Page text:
10 Reasons Why Innovation Suggestion Schemes and Idea Boxes Fail

10 Reasons Why Innovation Suggestion Schemes and Idea Boxes FailWhen people ask for my advice on how to improve their innovation programs, one thing I usually suggest is to do away with their organization’s suggestion schemes and tear down the idea boxes. Why? Because it’s too tempting to substitute these methods in place of real innovation that adds customer and organizational value. And they can do more harm than good, in my opinion.

Here are 10 reasons suggestion schemes and idea boxes fail:

  1. Wrong Motivation. In many cases, suggestion schemes are made for disgruntled employees who need a way to vent. The result is a very narrow set of ideas from only a small percentage of the population.
  2. Lack of Training. Suggestion schemes assume that employees know how to generate innovative ideas on their own. In most companies, employees are not provided with the proper training (tools and methods) to understand how to generate valuable ideas.
  3. Incremental Innovation. Without proper training, employees tend to only generate ideas related to their immediate sphere of influence, ad mostly related to process improvement. While these ideas shouldn’t be ignored, they won’t ever lead to breakthrough innovation.
  4. Irrelevant to Customer Needs. Most suggestion schemes don’t provide a model to understand customer outcomes and expectations (voice of the customer) related to the ideas.
  5. Irrelevant to Organizational Needs. Idea boxes don’t ensure alignment between the ideas and business strategy. Some ideas submitted are important to the company, some are not.
  6. Too Many Ideas and Poor Processes. The suggestion box collects ideas. Although some are processed, others are not. Over time, the suggestion box will have more ideas than can be managed by an innovation manager.
  7. Overwhelmed Managers. Because suggestion boxes are not transparent, many ideas are submitted by several employees at the same time. An unpopular policy or faulty process can lead to a deluge of almost identical ideas, leaving the innovation manager overwhelmed.
  8. Lack of Transparency. A suggestion box is not transparent. Employees cannot see their ideas once they are in the box and do not know what is happening to their ideas. This is demotivating.
  9. Lack of Oversight. In many cases, all the suggestions are processed by the same person. This person may not always recognize the potential of a powerful idea, particularly if it is outside of his/her area of expertise.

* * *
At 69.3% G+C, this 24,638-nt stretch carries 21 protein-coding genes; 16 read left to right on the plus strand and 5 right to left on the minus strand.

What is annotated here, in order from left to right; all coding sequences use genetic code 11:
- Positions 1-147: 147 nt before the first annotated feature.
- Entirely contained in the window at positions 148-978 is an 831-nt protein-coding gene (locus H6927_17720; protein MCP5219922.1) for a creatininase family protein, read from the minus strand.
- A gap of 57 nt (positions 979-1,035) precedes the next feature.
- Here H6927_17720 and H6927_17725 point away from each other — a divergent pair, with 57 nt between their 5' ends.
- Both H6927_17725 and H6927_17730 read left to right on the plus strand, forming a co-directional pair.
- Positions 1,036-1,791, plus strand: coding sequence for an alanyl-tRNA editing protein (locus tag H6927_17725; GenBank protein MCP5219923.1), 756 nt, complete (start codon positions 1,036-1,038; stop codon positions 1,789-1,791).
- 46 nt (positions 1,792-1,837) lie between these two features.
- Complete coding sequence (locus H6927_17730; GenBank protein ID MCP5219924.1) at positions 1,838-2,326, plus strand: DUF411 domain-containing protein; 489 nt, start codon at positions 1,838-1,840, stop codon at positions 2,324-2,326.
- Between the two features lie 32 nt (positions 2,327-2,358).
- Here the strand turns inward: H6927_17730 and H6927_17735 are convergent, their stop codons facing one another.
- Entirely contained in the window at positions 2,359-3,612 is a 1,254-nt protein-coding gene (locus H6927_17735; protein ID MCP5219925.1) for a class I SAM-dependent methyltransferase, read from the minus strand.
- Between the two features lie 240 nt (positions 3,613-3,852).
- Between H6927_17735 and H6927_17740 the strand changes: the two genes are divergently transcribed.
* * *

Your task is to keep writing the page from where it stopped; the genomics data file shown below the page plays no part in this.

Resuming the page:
10. Wrong Message. Idea boxes and suggestion schemes send the wrong message to employees. They encourage limited, anonymous ideation in isolation and without any feedback, as opposed to open and collaborative ideation that leads to breakthrough innovation and adds real value.

What’s your experience with these methods for idea generation?

Leave a comment…

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Kamal HassanKamal Hassan is President and CEO of Innovation 360 Institute, and is responsible for leading the company’s global operations and customer acquisition.

Kamal Hassan




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No Comments

  1. Mike on June 8, 2010 at 5:52 pm


    This is a very well-written, concise article. I enjoyed the structure and the obvious thoughtfulness behind all of the suggestions, and I agree that the review process must be more robust.

    I believe, however, that your entire premise is incorrect. You must keep in mind that “innovation” is the creation of newness that adds value. Ideas, in themselves, do not add value, and they shouldn’t be expected to!

    The point of ideation is NOT to generate “innovative ideas” but rather to generate ideas… just ideas. They need only to be plentiful. They certainly do not need to be “well-thought-out.” That is the reviewers’ job. Ideas should be wild, crazy, and sometimes downright stupid. It is the onus of the reviewers to mold them into something useful, valuable and… innovative!